Skip to main content
Log in

International registry on the use of the CytoSorb® adsorber in ICU patients

Study protocol and preliminary results

Internationales Register zur Nutzung des Adsorbers CytoSorb® bei Intensivpatienten

Studienprotokoll und erste Ergebnisse

  • Übersichten
  • Published:
Medizinische Klinik - Intensivmedizin und Notfallmedizin Aims and scope Submit manuscript



The aim of this clinical registry is to record the use of CytoSorb® adsorber device in critically ill patients under real-life conditions.


The registry records all relevant information in the course of product use, e. g., diagnosis, comorbidities, course of the condition, treatment, concomitant medication, clinical laboratory parameters, and outcome ( Identifier: NCT02312024). Primary endpoint is in-hospital mortality as compared to the mortality predicted by the APACHE II and SAPS II score, respectively.


As of January 30, 2017, 130 centers from 22 countries were participating. Data available from the start of the registry on May 18, 2015 to November 24, 2016 (122 centers; 22 countries) were analyzed, of whom 20 centers from four countries provided data for a total of 198 patients (mean age 60.3 ± 15.1 years, 135 men [68.2%]). In all, 192 (97.0%) had 1 to 5 Cytosorb® adsorber applications. Sepsis was the most common indication for CytoSorb® treatment (135 patients). Mean APACHE II score in this group was 33.1 ± 8.4 [range 15–52] with a predicted risk of death of 78%, whereas the observed mortality was 65%. There were no significant decreases in the SOFA scores after treatment (17.2 ± 4.8 [3–24]). However interleukin-6 levels were markedly reduced after treatment (median 5000 pg/ml before and 289 pg/ml after treatment, respectively).


This third interim report demonstrates the feasibility of the registry with excellent data quality and completeness from 20 study centers. The results must be interpreted with caution, since the numbers are still small; however the disease severity is remarkably high and suggests that adsorber treatment might be used as an ultimate treatment in life-threatening situations. There were no device-associated side effects.



Zweck des vorgestellten klinischen Registers ist es, die Nutzung des Adsorbers CytoSorb® bei kritisch kranken Patienten unter Realbedingungen zu erfassen.


Dokumentiert werden Diagnose, Komorbiditäten, Verlauf der Erkrankung, Behandlung, Begleitmedikation und Laborparameter ( NCT02312024). Primärer Endpunkt ist die Krankenhausmortalität im Vergleich zur Mortalität, die mit dem APACHE-II- bzw. SAPS-II-Score prognostiziert wurde.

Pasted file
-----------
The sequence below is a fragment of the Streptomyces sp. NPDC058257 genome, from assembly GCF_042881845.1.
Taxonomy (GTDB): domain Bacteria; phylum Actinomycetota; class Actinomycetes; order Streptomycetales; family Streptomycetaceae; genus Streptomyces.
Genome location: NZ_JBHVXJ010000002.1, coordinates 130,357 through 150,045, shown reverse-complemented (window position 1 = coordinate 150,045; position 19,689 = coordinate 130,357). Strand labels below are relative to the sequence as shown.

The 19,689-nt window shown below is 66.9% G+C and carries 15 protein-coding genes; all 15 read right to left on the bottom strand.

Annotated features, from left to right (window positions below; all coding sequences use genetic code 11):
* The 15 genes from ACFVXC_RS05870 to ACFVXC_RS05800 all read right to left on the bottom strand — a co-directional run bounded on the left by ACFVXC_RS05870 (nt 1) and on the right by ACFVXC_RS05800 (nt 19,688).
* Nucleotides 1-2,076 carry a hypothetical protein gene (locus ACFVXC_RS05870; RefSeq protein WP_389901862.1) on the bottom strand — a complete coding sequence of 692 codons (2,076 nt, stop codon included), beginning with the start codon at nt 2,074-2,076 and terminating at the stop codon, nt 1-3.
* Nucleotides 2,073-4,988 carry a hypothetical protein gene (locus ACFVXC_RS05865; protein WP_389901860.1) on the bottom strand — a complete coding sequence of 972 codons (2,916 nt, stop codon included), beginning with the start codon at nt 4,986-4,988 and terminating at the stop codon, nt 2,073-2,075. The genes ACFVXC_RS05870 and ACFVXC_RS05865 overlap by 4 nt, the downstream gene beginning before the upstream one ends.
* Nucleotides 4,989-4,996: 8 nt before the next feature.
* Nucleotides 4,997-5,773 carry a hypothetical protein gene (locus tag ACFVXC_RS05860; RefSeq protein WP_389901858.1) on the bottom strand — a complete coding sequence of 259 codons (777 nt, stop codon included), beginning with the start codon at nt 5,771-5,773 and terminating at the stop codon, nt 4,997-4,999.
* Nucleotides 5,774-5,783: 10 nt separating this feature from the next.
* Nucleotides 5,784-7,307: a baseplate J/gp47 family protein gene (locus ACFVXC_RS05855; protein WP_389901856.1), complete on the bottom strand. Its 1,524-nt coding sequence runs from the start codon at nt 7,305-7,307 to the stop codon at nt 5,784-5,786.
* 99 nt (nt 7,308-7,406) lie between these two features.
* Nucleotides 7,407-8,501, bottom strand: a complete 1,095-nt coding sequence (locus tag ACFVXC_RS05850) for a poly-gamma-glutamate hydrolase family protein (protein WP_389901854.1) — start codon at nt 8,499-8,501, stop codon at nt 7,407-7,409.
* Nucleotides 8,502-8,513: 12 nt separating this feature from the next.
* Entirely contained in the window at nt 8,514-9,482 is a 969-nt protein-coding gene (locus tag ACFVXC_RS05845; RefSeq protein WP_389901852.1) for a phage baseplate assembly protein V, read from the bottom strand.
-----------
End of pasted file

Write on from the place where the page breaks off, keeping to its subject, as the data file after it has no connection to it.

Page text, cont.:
Mit Stand vom 30. Januar 2017 nahmen 130 Zentren aus 22 Ländern am Register teil. Verfügbare Daten vom 18. Mai 2015 bis 24. November 2016 (122 Zentren; 22 Länder) wurden analysiert. Zwanzig dieser Zentren aus 4 Ländern lieferten Daten zu insgesamt 198 Patienten (Alter 60,3 ± 15,1 Jahre, 135 Männer [68,2 %]). Insgesamt 192 (97,0 %) hatten 1–5 Cytosorb®-Adsorber-Anwendungen. Sepsis war die häufigste Indikation zur CytoSorb®-Behandlung (135 Patienten). Der durchschnittliche APACHE-II-Score in dieser Gruppe betrug 33,1 ± 8,4 mit einem prognostizierten Sterberisiko von 78 %, während die beobachtete Mortalität bei 65 % lag. Es fanden sich keine signifikanten Verringerungen in den SOFA-Scores nach Behandlung (17,2 ± 4,8 [3–24]). Die Interleukin-6-Spiegel waren allerdings nach Behandlung deutlich reduziert (im Median 5000 pg/ml vor und 289 pg/ml nach Behandlung).


Dieser dritte Zwischenbericht belegt die Machbarkeit des Registers mit einer exzellenten Datenqualität und -vollständigkeit aus 20 Studienzentren. Die Ergebnisse sind mit Zurückhaltung zu interpretieren, da die Patientenzahl immer noch gering ist; die Erkrankungsschwere ist allerdings bemerkenswert hoch, was vermuten lässt, dass der Adsorber als Ultima Ratio genutzt wird. Es gab keine device-assoziierten Nebenwirkungen.

This is a preview of subscription content, log in via an institution to check access.

Access this article

Price excludes VAT (USA)
Tax calculation will be finalised during checkout.

Instant access to the full article PDF.

Fig. 1
Fig. 2
Fig. 3
Fig. 4

Similar content being viewed by others


  1. Suntharalingam G et al (2006) Cytokine storm in a phase 1 trial of the anti-CD28 monoclonal antibody TGN1412. N Engl J Med 355(10):1018–1028

    Article  CAS  Google Scholar 

  2. Hotchkiss RS et al (2009) The sepsis seesaw: tilting toward immunosuppression. Nat Med 15(5):496–497

    Article  CAS  Google Scholar 

  3. Honore PM, Matson JR (2004) Extracorporeal removal for sepsis: Acting at the tissue level – the beginning of a new era for this treatment modality in septic shock. Crit Care Med 32(3):896–897

    Article  Google Scholar